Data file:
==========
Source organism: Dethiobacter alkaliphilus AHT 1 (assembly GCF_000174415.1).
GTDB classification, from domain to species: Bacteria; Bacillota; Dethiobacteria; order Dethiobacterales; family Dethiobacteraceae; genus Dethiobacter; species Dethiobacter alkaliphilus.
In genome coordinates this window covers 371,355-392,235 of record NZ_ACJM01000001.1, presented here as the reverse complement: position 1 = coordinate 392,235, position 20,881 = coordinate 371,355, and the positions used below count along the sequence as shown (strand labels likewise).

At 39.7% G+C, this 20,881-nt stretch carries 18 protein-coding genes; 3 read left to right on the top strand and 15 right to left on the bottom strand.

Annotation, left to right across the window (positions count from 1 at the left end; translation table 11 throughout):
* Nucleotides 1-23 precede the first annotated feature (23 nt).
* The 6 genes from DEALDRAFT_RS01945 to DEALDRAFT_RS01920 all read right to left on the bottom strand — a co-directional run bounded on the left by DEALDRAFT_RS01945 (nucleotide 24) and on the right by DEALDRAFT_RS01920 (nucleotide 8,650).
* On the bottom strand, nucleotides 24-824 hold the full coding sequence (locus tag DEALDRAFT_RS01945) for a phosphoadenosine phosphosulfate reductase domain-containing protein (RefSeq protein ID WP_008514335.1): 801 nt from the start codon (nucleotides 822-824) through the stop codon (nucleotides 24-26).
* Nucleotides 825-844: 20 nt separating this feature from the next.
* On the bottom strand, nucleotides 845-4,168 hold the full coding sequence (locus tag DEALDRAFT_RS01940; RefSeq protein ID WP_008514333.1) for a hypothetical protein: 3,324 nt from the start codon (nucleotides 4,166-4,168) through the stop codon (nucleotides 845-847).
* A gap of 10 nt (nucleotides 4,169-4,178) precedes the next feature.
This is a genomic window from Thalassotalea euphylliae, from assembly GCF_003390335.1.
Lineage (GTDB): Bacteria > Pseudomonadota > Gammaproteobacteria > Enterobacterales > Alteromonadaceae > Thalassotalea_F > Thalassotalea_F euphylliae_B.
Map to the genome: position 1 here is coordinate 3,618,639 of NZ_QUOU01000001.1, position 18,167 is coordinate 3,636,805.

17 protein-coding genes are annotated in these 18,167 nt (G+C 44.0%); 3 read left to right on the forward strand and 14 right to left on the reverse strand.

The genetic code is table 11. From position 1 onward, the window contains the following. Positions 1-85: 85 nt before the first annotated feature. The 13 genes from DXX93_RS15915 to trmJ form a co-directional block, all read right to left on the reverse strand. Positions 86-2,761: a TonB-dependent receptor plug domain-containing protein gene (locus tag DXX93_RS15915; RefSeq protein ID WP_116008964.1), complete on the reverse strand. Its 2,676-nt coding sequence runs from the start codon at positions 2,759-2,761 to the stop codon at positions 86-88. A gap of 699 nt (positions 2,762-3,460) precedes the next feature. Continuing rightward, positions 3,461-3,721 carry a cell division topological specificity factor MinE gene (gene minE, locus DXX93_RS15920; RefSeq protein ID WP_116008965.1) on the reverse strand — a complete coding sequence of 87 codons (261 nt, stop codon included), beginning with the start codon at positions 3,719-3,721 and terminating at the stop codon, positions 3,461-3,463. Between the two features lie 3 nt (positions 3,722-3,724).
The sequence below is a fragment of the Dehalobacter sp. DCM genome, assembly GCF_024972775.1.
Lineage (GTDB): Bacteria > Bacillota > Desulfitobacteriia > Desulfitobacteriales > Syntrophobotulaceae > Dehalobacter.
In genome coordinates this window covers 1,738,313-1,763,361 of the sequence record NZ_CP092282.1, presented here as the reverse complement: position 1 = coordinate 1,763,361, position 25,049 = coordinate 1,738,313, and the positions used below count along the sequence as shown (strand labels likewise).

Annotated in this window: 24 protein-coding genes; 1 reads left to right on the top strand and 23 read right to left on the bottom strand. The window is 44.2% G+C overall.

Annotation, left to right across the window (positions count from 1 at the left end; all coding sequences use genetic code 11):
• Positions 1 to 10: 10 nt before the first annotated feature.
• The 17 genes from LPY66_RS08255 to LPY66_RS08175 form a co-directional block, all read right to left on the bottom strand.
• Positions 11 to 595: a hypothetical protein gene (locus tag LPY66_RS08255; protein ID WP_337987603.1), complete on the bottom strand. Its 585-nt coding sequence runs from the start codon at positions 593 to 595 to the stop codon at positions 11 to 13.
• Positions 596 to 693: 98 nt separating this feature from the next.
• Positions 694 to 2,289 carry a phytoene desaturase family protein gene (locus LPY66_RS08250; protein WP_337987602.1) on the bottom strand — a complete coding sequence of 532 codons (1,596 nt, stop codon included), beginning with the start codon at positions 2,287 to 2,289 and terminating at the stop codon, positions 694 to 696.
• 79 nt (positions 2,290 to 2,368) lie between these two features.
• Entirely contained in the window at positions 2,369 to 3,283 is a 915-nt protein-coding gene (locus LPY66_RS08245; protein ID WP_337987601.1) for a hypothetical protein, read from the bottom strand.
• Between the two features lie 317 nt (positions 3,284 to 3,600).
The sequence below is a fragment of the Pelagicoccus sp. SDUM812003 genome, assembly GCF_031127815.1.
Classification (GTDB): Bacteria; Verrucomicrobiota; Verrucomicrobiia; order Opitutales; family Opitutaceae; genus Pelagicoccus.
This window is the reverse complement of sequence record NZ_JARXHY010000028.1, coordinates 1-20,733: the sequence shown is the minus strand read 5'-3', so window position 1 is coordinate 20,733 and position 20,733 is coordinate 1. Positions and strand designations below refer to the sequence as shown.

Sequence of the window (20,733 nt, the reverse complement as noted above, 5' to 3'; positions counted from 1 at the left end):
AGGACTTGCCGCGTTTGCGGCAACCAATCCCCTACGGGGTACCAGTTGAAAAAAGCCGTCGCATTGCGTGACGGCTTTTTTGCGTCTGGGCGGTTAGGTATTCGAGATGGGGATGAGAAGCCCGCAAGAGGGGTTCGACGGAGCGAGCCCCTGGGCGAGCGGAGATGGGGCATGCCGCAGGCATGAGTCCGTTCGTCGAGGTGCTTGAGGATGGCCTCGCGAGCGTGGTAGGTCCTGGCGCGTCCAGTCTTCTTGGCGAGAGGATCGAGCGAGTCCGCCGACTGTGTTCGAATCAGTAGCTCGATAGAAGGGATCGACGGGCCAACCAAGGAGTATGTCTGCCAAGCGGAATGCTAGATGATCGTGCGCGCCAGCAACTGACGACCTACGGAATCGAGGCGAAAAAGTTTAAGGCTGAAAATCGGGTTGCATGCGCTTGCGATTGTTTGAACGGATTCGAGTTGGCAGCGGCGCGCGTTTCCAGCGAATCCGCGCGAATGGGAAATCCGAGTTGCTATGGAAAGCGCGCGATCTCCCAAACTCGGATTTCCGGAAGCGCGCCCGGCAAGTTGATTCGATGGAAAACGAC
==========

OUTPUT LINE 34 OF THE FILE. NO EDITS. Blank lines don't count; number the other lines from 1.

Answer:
AGGACTTGCCGCGTTTGCGGCAACCAATCCCCTACGGGGTACCAGTTGAAAAAAGCCGTCGCATTGCGTGACGGCTTTTTTGCGTCTGGGCGGTTAGGTATTCGAGATGGGGATGAGAAGCCCGCAAGAGGGGTTCGACGGAGCGAGCCCCTGGGCGAGCGGAGATGGGGCATGCCGCAGGCATGAGTCCGTTCGTCGAGGTGCTTGAGGATGGCCTCGCGAGCGTGGTAGGTCCTGGCGCGTCCAGTCTTCTTGGCGAGAGGATCGAGCGAGTCCGCCGACTGTGTTCGAATCAGTAGCTCGATAGAAGGGATCGACGGGCCAACCAAGGAGTATGTCTGCCAAGCGGAATGCTAGATGATCGTGCGCGCCAGCAACTGACGACCTACGGAATCGAGGCGAAAAAGTTTAAGGCTGAAAATCGGGTTGCATGCGCTTGCGATTGTTTGAACGGATTCGAGTTGGCAGCGGCGCGCGTTTCCAGCGAATCCGCGCGAATGGGAAATCCGAGTTGCTATGGAAAGCGCGCGATCTCCCAAACTCGGATTTCCGGAAGCGCGCCCGGCAAGTTGATTCGATGGAAAACGAC